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Learning from forest-dwelling, tribal communities to fight forest fires

There is much to learn from how their relationship with natural resources is regulated by natural rhythms and cycles.

India’s varied forest habitat is a giant tinderbox that can release vast amounts of carbon dioxide, imperilling lives and livelihoods. But, if safeguarded and thoughtfully expanded, these very forests could be vital in slowing down the world’s warming by drawing down greenhouse gases from the atmosphere. In combating wildfires, we can no longer continue to ignore the critical role of our allies — the forest dwellers and tribal communities.

Inaction on forest fires would have grave consequences for the country. In 2021 alone, large blazes in Simlipal Tiger Reserve in Odisha and Uttarakhand destroyed ecosystems of species from the microscopic to the magnificent, releasing thousands of tonnes of carbon. This trend is increasing across our planet — a new UN report describes a “global wildfire crisis” primarily because of climate change. In India, data on this issue — and forest cover more broadly — are either scarce or sketchy and will be critical to guiding decision-making.

India’s ecosystems are closely intertwined with several state and societal goals. As part of the Paris Climate Accord, the Indian government committed to adding forests and tree cover as “carbon sinks” to absorb 2.5-3 billion tonnes of CO2 equivalents by 2030. On the livelihoods front, 300 million Indians depend on forests for their subsistence and jobs, according to the Food and Agriculture Organisation.

Given that these tribal and local communities live in forests or on their fringes, in the blame that follows the blaze, those who have the least power and voice are often cast as the villains. However, an emerging understanding from ecologists and grassroots organisations indicates how communities can be allies in arresting and preventing fires. In Simlipal, for instance, tribal people were on the frontline of battling fires last year and as this summer looms, women’s self-help groups have been clearing the brush and creating fire lines.

For centuries, forest-dependent communities across the world have fine-tuned a balance between their needs and the natural world’s regeneration. Their thoughtful practices are the principal reasons for the health of large parts of our planet’s ecosystems, research has found. However, in India, longstanding mindsets from a colonial forestry model have transitioned into a fortress-style conservation model that keeps communities out. This marginalisation manifests itself in an energy poverty that leaves many tribal communities dependent on firewood for basic needs like cooking in the 21st century.

At the same time, fire is central to communities’ culture and socio-economic cycles. On cool late spring mornings in the sal forests of central India, Baiga and Gond communities light fires under mahua trees while they wait to gather the pale yellow flowers that fall on the ashen earth. These small blazes keep them warm and keep potential rivals like bears away from the mahua harvest.

As conservation science fuses with social disciplines like anthropology, these traditional practices, which may have once been derided as primitive, could be seen as prescient. After ignoring Native Americans’ knowledge about periodic controlled burns, the US is experiencing the consequences of allowing a massive build-up of flammable stock that combusts in mega blazes like in California in 2021. “Good fire” of low to moderate intensity may reduce the fuel for larger blazes and aid germination of plants whose seeds need fire to crack open.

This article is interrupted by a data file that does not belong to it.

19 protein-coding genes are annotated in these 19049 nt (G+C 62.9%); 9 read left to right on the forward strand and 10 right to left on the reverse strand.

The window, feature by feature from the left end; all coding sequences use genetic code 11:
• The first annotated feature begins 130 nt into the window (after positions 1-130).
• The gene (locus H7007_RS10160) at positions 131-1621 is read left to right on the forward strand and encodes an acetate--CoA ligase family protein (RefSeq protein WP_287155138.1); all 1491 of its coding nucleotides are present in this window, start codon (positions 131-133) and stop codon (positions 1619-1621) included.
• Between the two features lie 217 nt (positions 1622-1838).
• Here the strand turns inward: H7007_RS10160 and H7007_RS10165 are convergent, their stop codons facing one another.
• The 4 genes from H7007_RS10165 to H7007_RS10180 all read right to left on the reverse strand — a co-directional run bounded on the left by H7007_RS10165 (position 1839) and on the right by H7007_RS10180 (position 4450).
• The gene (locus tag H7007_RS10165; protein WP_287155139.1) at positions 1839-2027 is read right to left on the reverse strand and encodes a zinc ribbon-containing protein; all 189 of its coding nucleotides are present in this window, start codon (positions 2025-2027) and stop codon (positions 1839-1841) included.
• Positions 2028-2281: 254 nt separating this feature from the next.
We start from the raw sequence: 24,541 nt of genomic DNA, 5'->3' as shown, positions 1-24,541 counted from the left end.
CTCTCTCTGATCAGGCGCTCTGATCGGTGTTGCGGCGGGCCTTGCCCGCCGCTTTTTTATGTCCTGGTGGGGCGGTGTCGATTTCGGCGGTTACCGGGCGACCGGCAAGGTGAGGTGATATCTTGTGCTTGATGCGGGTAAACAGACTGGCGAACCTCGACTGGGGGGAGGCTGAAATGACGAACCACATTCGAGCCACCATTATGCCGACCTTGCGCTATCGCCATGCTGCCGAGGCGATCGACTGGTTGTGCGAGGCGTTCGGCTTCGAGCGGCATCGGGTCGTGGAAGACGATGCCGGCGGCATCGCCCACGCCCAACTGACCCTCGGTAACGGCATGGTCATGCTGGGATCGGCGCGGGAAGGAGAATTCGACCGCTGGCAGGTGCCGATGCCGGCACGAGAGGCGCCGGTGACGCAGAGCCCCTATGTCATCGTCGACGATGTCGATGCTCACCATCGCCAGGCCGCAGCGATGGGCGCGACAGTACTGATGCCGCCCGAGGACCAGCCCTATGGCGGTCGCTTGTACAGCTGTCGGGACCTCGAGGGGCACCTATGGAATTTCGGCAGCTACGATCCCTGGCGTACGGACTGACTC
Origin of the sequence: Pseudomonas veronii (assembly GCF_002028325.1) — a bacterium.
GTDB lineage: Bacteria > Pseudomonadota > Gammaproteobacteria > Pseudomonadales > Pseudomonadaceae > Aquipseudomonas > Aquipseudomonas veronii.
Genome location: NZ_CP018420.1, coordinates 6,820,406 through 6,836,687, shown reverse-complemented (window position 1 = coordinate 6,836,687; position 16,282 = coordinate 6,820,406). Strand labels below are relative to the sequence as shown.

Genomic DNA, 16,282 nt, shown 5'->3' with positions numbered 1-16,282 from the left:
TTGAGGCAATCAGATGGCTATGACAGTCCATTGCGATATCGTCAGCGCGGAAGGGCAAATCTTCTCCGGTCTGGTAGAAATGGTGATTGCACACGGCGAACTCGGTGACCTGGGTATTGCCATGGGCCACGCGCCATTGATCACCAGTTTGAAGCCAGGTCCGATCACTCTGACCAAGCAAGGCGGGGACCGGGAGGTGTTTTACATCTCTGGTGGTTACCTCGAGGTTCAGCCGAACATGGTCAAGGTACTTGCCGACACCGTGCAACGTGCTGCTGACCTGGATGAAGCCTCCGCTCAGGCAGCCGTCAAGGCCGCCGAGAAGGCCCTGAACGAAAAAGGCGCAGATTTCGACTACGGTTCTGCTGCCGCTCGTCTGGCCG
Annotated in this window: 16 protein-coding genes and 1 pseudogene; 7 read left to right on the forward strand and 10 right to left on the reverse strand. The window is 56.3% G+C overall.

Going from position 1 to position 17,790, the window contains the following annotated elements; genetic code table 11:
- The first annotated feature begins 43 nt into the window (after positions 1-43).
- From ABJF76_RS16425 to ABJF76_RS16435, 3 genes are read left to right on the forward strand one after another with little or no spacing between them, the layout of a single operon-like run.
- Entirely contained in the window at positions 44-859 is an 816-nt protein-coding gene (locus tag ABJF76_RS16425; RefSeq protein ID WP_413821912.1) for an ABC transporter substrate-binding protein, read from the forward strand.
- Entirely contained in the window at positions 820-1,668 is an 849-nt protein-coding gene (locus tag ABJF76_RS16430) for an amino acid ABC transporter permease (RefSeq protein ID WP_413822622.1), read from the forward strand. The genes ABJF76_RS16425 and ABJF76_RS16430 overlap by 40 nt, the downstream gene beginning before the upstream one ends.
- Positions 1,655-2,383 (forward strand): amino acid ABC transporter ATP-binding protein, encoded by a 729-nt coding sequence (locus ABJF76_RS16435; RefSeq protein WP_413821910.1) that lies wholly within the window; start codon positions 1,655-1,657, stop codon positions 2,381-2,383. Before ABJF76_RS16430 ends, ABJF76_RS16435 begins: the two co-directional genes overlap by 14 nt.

These complexities require fusing contemporary knowledge with contextual needs. For instance, researchers at the Indian Institute of Technology Mandi have tested an intervention that makes the alpine forests of the Himalayan foothills less susceptible to forest fires and provides local livelihoods. Based on these studies, communities in Himachal Pradesh have set up businesses that gather and process highly flammable dry chir pine needles into bio-pellets that can be fired with or instead of coal in industrial processes.

To combat forest fires, India will also need to improve coordination between ministries and agencies at the union and state levels to ensure contextually appropriate interventions that can be delivered by the forest department and local administrations. Technical knowledge should also be decentralised so that people on the ground have access to information that helps them respond to disasters and build resilience in the long term.

A fundamental shift in making India’s forests less vulnerable will also require being clear-eyed about problematic community practises. Apart from accidents and negligence, flames can leap over into wooded areas because of stubble burning in forest-adjacent fields. Occasionally, there can be sinister issues like intentional arson to clear forest land for agriculture. However, tackling these challenges should move past blaming communities to addressing root causes of issues like incentives for unsuitable farming.

Even Indians in concrete jungles are not removed from the fate and fecundity of the country’s diverse and wondrous ecosystems. Forests continue to be central to our civilisation by shaping our air and rivers and to how pollinators give life to the fields that feed us and are a source of immense aesthetic and spiritual value. Tribal communities have a strong intuitive understanding of this. There is much to learn from how their relationship with natural resources is regulated by natural rhythms and cycles. Communities’ knowledge and customs should be central to how we deal with forest fires in a warming world.